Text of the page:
Follow-up #1 to this post: When I said that I'd had "prayers for wisdom and growth very clearly answered", I wasn't making the big announcement that I had finally arrived at Solomon's epic level of wise understanding. Rather the opposite, in fact... What I've experienced in my Christian walk is that when you ask God for wisdom and growth, you will be astounded at what He shows you to make you see the depths and depths of things you haven't even begun to plumb in understanding, and the multitudes of areas in your life that need severe pruning and weeding so you can grow in those areas. What I was saying is that, in fact, God had very clearly showed me these things and was -- and is -- very much in the process of wising me up and growing me up. Amen.
Follow-up #2, to this post: Let me preface by saying that I love Anne Lamott. I read Bird by Bird in college but holy cow, the difference in perspective when you read her as an adult. I'm probably going to go back and read her other work to see what else I can glean from this side of Grown-Up Land. In any case, sometimes she so acutely captures my own thoughts on something that I've begun to think of her as a voice in my head. For example, on page 164 of Bird by Bird, she says: "I have girlfriends who had their babies through natural childbirth -- no drugs, no spinal, no nothing -- and they secretly think they had a more honest birth experience, but I think the epidural is right up there with the most important breakthroughs in the West, like the Salk polio vaccine and salad bars in supermarkets. It's an individual thing. What works for me may not work for you."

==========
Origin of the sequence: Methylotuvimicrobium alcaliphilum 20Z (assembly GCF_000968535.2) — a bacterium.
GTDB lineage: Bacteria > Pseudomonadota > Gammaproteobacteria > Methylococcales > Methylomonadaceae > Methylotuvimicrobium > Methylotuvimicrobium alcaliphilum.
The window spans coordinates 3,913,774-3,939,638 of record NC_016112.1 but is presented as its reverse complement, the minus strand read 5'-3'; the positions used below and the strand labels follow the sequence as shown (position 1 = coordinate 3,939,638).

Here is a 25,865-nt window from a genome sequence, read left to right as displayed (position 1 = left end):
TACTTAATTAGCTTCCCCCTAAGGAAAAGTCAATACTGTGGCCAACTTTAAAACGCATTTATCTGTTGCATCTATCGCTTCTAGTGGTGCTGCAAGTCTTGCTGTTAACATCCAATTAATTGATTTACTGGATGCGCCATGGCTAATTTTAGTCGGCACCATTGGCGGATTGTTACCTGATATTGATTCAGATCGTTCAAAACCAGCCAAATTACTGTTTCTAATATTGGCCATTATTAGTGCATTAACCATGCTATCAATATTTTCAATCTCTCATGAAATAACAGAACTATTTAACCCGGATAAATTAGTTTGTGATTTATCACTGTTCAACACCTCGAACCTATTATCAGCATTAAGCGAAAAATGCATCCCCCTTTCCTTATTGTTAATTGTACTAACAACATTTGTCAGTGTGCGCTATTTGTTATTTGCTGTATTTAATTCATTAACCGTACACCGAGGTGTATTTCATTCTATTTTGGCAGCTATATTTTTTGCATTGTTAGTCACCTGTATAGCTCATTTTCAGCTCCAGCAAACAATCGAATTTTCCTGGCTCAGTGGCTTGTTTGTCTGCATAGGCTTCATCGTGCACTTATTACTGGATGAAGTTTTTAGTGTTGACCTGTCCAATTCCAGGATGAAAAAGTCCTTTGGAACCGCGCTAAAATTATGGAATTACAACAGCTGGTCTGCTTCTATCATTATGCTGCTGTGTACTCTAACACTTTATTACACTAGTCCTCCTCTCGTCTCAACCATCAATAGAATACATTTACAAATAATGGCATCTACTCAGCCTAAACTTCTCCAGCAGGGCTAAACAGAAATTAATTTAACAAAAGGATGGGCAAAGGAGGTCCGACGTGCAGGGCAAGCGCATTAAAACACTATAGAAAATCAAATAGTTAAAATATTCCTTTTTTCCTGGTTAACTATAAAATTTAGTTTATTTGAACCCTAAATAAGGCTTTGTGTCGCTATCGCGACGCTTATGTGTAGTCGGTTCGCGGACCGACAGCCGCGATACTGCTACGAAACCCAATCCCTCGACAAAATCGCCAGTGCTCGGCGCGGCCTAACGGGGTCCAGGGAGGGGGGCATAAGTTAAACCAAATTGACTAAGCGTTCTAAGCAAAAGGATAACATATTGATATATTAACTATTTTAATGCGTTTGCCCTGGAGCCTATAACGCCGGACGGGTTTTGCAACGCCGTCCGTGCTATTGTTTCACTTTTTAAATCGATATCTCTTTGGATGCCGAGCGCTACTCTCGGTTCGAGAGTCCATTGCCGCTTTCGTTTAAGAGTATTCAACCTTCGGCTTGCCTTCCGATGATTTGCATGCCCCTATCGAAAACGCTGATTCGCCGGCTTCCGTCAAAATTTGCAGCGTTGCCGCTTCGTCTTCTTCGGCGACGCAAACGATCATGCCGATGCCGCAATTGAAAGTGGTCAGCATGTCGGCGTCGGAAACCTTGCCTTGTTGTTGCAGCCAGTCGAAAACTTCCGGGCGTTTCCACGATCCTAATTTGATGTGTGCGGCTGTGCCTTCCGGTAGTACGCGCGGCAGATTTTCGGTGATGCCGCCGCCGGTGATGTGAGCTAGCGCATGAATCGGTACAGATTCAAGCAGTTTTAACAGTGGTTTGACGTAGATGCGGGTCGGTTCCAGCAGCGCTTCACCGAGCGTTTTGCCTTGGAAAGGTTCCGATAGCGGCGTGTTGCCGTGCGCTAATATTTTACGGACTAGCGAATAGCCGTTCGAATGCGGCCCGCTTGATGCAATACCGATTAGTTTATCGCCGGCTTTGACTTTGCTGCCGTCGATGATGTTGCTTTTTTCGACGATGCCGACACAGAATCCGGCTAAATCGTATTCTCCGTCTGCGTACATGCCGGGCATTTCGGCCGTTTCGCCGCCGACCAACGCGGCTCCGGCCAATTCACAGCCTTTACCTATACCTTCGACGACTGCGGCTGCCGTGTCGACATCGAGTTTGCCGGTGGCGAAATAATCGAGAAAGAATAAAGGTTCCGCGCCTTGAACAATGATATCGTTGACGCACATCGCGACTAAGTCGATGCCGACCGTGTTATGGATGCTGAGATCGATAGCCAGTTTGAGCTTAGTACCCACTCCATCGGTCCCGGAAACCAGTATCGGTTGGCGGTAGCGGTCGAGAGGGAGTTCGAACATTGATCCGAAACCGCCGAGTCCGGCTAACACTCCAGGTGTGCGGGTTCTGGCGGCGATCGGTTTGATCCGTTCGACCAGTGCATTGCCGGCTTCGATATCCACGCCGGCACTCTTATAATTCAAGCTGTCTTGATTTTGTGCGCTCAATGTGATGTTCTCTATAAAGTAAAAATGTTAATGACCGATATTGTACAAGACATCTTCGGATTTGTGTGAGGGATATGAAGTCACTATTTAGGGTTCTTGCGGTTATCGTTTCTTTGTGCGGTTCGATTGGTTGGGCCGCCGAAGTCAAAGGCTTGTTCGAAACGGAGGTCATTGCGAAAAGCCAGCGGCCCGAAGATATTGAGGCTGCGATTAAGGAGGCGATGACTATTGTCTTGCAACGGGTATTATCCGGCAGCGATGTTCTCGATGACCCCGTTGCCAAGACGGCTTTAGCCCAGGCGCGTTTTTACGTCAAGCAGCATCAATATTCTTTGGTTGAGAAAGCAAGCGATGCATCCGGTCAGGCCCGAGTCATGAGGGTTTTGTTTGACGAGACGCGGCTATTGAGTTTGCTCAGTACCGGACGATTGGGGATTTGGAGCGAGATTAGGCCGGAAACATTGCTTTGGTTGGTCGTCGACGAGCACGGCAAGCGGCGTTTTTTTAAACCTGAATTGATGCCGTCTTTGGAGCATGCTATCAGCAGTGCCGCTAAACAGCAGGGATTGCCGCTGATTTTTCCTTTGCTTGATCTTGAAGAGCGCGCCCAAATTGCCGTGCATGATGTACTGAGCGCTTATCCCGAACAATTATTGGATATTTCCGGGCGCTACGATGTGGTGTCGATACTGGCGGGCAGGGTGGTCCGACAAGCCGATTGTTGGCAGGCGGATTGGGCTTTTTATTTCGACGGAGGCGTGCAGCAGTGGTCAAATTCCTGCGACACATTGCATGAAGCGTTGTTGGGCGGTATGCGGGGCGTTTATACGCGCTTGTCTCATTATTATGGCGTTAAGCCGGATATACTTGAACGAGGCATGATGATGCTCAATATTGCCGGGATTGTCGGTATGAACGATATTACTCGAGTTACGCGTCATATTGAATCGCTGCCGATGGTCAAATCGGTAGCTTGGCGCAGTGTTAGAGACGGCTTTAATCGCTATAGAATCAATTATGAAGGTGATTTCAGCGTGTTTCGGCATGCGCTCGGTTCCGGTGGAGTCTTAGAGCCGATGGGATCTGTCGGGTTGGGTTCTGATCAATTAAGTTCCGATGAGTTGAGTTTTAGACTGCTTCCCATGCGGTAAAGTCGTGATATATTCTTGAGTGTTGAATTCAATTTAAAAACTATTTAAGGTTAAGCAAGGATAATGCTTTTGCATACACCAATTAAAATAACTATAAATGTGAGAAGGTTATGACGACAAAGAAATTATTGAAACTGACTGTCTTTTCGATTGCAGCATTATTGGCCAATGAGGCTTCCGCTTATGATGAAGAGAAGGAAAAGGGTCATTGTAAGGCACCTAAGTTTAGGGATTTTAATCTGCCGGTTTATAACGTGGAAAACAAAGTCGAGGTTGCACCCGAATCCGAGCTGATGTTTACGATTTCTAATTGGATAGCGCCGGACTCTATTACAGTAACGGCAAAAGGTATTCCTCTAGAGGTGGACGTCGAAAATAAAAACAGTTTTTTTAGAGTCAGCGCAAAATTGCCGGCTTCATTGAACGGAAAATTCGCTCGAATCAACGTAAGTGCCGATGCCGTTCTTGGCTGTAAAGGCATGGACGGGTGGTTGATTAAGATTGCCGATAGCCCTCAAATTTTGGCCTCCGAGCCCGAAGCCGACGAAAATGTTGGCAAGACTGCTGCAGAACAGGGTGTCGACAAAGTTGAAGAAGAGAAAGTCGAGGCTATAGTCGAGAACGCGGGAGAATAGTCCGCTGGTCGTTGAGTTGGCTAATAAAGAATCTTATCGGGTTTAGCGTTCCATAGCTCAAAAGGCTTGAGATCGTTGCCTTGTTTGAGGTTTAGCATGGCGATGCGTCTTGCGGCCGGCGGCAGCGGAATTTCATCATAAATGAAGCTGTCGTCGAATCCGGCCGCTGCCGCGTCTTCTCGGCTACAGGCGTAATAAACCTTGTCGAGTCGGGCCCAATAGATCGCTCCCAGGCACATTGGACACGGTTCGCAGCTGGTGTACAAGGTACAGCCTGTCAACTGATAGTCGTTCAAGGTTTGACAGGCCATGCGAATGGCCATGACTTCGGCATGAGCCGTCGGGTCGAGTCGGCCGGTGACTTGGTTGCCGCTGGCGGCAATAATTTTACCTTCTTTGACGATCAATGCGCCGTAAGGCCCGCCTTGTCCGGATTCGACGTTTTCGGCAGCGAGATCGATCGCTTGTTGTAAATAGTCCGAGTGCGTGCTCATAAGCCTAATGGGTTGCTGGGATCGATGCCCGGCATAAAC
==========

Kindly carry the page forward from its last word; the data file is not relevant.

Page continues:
I would personally put the epidural up there with drive-thru's, deodorant, coffeemakers...you know, anything that makes your life easier and you can't imagine living without. But her point is, of course, that you are entitled to your experience. You are entitled to doing things the way that you want to do them (short of hurting others, obviously). Nobody should get to take that away from you -- don't let them even try. And that was my whole point with my post in defense of soothing vs. crying-it-out nighttime parenting. I have read so much in defense of crying-it-out that it really put a bee in my bonnet that I wasn't reading about the alternatives, one of which I heartily recommend and stand by with fervor. But on the same token, if you are a staunch advocate of crying-it-out nighttime parenting, I would not take that away from you for the world. Just don't tell me your way is "right" and I won't tell you that my way is "right," either. Children are so different. Parents are so different. Of course there would be a myriad of styles and solutions that work well.
I have to thank my husband for that final thought. And I have to thank Anne Lamott for articulating my own massive jumble of thoughts so well. (Anne, if you're reading, I'd love to get together. Coffee on the California coast work for you?)